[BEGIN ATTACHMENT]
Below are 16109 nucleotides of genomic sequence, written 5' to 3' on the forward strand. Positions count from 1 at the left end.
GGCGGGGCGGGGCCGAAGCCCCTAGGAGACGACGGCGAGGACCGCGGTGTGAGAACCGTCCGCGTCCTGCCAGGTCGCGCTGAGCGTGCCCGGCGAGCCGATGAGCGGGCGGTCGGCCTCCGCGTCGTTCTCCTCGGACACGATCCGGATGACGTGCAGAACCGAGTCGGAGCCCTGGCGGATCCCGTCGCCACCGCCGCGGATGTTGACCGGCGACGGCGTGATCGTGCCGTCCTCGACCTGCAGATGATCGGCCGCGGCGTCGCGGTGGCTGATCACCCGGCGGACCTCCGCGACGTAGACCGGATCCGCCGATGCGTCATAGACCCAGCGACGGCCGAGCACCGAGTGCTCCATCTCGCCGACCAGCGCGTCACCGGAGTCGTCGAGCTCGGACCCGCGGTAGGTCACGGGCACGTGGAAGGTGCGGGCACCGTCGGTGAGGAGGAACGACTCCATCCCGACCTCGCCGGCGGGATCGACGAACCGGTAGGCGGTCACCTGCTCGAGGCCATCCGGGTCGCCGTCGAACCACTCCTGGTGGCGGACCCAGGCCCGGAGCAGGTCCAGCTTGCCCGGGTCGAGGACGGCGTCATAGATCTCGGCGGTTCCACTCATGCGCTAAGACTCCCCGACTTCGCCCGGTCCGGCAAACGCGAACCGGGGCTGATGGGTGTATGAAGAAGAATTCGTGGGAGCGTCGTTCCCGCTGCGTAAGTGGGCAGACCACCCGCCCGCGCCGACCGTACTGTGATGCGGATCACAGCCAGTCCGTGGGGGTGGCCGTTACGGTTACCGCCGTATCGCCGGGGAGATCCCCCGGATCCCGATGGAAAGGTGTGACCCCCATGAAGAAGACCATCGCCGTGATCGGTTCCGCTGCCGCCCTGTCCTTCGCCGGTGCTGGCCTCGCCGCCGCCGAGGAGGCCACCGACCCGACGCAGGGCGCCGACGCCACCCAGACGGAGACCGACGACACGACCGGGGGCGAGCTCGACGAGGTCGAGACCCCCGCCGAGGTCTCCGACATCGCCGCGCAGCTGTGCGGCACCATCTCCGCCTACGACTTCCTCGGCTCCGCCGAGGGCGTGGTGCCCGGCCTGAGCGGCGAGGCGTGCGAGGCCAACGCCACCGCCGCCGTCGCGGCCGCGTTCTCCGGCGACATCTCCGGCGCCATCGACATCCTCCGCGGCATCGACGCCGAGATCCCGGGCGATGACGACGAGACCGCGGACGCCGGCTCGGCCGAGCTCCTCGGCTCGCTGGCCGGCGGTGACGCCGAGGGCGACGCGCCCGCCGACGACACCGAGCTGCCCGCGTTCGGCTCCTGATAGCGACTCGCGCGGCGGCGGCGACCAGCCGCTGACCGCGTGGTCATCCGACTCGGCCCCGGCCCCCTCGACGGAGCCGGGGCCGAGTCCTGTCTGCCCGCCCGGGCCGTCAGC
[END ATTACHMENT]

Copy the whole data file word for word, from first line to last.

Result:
Below are 16109 nucleotides of genomic sequence, written 5' to 3' on the forward strand. Positions count from 1 at the left end.
GGCGGGGCGGGGCCGAAGCCCCTAGGAGACGACGGCGAGGACCGCGGTGTGAGAACCGTCCGCGTCCTGCCAGGTCGCGCTGAGCGTGCCCGGCGAGCCGATGAGCGGGCGGTCGGCCTCCGCGTCGTTCTCCTCGGACACGATCCGGATGACGTGCAGAACCGAGTCGGAGCCCTGGCGGATCCCGTCGCCACCGCCGCGGATGTTGACCGGCGACGGCGTGATCGTGCCGTCCTCGACCTGCAGATGATCGGCCGCGGCGTCGCGGTGGCTGATCACCCGGCGGACCTCCGCGACGTAGACCGGATCCGCCGATGCGTCATAGACCCAGCGACGGCCGAGCACCGAGTGCTCCATCTCGCCGACCAGCGCGTCACCGGAGTCGTCGAGCTCGGACCCGCGGTAGGTCACGGGCACGTGGAAGGTGCGGGCACCGTCGGTGAGGAGGAACGACTCCATCCCGACCTCGCCGGCGGGATCGACGAACCGGTAGGCGGTCACCTGCTCGAGGCCATCCGGGTCGCCGTCGAACCACTCCTGGTGGCGGACCCAGGCCCGGAGCAGGTCCAGCTTGCCCGGGTCGAGGACGGCGTCATAGATCTCGGCGGTTCCACTCATGCGCTAAGACTCCCCGACTTCGCCCGGTCCGGCAAACGCGAACCGGGGCTGATGGGTGTATGAAGAAGAATTCGTGGGAGCGTCGTTCCCGCTGCGTAAGTGGGCAGACCACCCGCCCGCGCCGACCGTACTGTGATGCGGATCACAGCCAGTCCGTGGGGGTGGCCGTTACGGTTACCGCCGTATCGCCGGGGAGATCCCCCGGATCCCGATGGAAAGGTGTGACCCCCATGAAGAAGACCATCGCCGTGATCGGTTCCGCTGCCGCCCTGTCCTTCGCCGGTGCTGGCCTCGCCGCCGCCGAGGAGGCCACCGACCCGACGCAGGGCGCCGACGCCACCCAGACGGAGACCGACGACACGACCGGGGGCGAGCTCGACGAGGTCGAGACCCCCGCCGAGGTCTCCGACATCGCCGCGCAGCTGTGCGGCACCATCTCCGCCTACGACTTCCTCGGCTCCGCCGAGGGCGTGGTGCCCGGCCTGAGCGGCGAGGCGTGCGAGGCCAACGCCACCGCCGCCGTCGCGGCCGCGTTCTCCGGCGACATCTCCGGCGCCATCGACATCCTCCGCGGCATCGACGCCGAGATCCCGGGCGATGACGACGAGACCGCGGACGCCGGCTCGGCCGAGCTCCTCGGCTCGCTGGCCGGCGGTGACGCCGAGGGCGACGCGCCCGCCGACGACACCGAGCTGCCCGCGTTCGGCTCCTGATAGCGACTCGCGCGGCGGCGGCGACCAGCCGCTGACCGCGTGGTCATCCGACTCGGCCCCGGCCCCCTCGACGGAGCCGGGGCCGAGTCCTGTCTGCCCGCCCGGGCCGTCAGC